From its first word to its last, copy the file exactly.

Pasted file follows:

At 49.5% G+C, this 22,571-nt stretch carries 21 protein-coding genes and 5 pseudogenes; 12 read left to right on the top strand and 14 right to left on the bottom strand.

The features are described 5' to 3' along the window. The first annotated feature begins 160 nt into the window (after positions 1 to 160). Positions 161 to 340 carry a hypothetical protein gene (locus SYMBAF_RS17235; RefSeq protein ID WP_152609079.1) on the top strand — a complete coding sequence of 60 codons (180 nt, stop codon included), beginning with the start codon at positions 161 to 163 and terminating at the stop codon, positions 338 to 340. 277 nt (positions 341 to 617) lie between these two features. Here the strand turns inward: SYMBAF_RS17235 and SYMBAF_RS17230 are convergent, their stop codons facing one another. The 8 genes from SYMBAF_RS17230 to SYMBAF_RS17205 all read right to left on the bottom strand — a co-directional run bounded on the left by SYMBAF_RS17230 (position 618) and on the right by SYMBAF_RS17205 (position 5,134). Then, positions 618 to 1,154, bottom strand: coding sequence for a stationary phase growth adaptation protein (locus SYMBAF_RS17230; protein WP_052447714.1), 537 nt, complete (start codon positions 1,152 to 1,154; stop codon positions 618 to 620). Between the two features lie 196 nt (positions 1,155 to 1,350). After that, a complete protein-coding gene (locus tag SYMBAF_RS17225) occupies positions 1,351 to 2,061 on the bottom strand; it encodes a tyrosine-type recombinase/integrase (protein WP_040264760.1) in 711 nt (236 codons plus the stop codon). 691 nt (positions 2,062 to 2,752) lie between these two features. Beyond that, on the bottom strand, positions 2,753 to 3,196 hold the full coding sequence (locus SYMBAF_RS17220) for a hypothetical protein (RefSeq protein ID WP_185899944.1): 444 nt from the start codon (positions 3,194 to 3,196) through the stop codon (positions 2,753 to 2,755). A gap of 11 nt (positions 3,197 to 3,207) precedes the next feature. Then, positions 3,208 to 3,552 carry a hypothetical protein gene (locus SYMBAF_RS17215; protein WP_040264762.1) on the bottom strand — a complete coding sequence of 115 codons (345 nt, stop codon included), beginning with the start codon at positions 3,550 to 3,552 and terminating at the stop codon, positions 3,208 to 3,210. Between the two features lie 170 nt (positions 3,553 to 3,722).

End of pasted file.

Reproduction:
At 49.5% G+C, this 22,571-nt stretch carries 21 protein-coding genes and 5 pseudogenes; 12 read left to right on the top strand and 14 right to left on the bottom strand.

The features are described 5' to 3' along the window. The first annotated feature begins 160 nt into the window (after positions 1 to 160). Positions 161 to 340 carry a hypothetical protein gene (locus SYMBAF_RS17235; RefSeq protein ID WP_152609079.1) on the top strand — a complete coding sequence of 60 codons (180 nt, stop codon included), beginning with the start codon at positions 161 to 163 and terminating at the stop codon, positions 338 to 340. 277 nt (positions 341 to 617) lie between these two features. Here the strand turns inward: SYMBAF_RS17235 and SYMBAF_RS17230 are convergent, their stop codons facing one another. The 8 genes from SYMBAF_RS17230 to SYMBAF_RS17205 all read right to left on the bottom strand — a co-directional run bounded on the left by SYMBAF_RS17230 (position 618) and on the right by SYMBAF_RS17205 (position 5,134). Then, positions 618 to 1,154, bottom strand: coding sequence for a stationary phase growth adaptation protein (locus SYMBAF_RS17230; protein WP_052447714.1), 537 nt, complete (start codon positions 1,152 to 1,154; stop codon positions 618 to 620). Between the two features lie 196 nt (positions 1,155 to 1,350). After that, a complete protein-coding gene (locus tag SYMBAF_RS17225) occupies positions 1,351 to 2,061 on the bottom strand; it encodes a tyrosine-type recombinase/integrase (protein WP_040264760.1) in 711 nt (236 codons plus the stop codon). 691 nt (positions 2,062 to 2,752) lie between these two features. Beyond that, on the bottom strand, positions 2,753 to 3,196 hold the full coding sequence (locus SYMBAF_RS17220) for a hypothetical protein (RefSeq protein ID WP_185899944.1): 444 nt from the start codon (positions 3,194 to 3,196) through the stop codon (positions 2,753 to 2,755). A gap of 11 nt (positions 3,197 to 3,207) precedes the next feature. Then, positions 3,208 to 3,552 carry a hypothetical protein gene (locus SYMBAF_RS17215; protein WP_040264762.1) on the bottom strand — a complete coding sequence of 115 codons (345 nt, stop codon included), beginning with the start codon at positions 3,550 to 3,552 and terminating at the stop codon, positions 3,208 to 3,210. Between the two features lie 170 nt (positions 3,553 to 3,722).